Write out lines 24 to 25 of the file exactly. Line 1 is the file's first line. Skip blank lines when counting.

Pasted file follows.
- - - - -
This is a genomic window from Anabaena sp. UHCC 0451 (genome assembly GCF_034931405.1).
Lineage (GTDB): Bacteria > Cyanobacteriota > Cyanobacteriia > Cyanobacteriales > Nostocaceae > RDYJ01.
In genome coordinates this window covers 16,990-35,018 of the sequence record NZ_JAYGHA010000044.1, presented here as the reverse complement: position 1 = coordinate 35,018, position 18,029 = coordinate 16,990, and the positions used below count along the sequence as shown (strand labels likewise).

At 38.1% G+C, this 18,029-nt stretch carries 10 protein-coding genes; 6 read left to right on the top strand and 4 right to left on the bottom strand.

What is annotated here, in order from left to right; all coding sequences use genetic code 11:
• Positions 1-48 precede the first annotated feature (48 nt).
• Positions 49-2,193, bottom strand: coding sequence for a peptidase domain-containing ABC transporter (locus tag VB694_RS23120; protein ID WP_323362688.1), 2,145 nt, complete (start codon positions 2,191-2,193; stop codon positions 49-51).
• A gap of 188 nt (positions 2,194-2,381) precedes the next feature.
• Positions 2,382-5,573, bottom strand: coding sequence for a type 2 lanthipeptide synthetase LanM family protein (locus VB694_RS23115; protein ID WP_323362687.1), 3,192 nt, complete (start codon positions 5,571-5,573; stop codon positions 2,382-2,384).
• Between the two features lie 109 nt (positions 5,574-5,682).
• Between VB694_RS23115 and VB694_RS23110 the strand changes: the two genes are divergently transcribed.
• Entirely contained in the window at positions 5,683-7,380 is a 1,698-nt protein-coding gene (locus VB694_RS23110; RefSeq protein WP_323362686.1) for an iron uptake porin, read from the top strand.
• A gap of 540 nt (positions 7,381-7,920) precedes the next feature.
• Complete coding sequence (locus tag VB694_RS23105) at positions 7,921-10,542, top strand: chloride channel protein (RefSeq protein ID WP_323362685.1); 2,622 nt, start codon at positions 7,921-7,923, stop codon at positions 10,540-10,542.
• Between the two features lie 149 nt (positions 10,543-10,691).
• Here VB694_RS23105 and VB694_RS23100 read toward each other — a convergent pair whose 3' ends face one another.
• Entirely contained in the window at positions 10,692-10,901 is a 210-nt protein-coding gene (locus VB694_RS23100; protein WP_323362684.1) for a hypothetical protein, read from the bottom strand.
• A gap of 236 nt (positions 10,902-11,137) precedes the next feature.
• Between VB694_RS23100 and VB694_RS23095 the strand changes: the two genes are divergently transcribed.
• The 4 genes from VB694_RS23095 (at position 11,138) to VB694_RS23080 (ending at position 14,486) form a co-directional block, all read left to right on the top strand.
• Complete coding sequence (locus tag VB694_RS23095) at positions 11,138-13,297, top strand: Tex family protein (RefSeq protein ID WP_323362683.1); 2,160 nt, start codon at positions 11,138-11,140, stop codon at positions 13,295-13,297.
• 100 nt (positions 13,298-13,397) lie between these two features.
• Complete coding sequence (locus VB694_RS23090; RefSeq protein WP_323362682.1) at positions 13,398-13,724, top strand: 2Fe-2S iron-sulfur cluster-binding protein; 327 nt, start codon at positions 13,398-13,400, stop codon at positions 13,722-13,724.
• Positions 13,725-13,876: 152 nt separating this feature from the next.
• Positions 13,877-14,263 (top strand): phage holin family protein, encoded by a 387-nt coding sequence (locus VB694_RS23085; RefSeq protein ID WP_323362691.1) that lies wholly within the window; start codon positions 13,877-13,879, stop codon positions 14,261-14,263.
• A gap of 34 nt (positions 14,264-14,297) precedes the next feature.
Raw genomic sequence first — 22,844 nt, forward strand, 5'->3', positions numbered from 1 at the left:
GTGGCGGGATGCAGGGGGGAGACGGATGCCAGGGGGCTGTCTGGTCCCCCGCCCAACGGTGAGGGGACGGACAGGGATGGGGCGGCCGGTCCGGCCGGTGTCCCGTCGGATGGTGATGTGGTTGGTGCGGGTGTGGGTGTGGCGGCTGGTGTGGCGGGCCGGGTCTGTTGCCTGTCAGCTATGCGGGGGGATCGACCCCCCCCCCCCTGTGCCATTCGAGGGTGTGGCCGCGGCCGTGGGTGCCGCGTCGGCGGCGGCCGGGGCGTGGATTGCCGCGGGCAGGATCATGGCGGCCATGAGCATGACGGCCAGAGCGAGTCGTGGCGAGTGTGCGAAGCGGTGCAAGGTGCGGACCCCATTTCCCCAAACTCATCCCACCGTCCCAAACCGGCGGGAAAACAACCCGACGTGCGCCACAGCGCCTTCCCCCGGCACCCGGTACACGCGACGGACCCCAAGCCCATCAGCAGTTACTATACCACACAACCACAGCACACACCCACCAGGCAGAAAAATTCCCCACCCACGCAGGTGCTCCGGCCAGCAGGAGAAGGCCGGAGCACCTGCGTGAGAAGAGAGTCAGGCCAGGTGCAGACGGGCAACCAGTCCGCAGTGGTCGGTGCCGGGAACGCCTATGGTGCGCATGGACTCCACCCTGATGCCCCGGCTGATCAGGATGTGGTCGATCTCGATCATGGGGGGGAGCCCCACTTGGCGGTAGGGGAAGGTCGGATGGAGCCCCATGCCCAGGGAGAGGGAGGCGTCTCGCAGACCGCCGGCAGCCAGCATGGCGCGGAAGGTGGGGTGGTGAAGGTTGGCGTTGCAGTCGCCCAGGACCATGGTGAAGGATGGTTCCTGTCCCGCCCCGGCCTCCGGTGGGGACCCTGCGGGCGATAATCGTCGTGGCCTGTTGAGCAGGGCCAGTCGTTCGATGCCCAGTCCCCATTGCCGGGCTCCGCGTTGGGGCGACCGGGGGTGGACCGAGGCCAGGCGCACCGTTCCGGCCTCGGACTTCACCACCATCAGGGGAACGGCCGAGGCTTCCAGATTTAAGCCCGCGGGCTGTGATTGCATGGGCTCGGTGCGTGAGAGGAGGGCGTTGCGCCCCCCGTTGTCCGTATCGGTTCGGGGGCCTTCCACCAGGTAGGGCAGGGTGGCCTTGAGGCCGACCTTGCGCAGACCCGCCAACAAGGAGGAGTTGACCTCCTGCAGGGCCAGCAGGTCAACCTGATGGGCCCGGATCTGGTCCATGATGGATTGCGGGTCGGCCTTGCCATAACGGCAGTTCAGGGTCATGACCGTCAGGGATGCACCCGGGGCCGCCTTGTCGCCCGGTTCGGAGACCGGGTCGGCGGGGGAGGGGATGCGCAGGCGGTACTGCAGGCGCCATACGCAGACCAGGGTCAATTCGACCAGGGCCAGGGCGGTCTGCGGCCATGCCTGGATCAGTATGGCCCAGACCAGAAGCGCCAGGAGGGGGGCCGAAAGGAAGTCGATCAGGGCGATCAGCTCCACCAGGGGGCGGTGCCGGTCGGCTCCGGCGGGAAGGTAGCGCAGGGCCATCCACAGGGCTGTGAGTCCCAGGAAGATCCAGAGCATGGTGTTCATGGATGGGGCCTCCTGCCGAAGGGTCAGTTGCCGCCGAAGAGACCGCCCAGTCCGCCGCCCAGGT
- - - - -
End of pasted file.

• Positions 13,725-13,876: 152 nt separating this feature from the next.
• Positions 13,877-14,263 (top strand): phage holin family protein, encoded by a 387-nt coding sequence (locus VB694_RS23085; RefSeq protein ID WP_323362691.1) that lies wholly within the window; start codon positions 13,877-13,879, stop codon positions 14,261-14,263.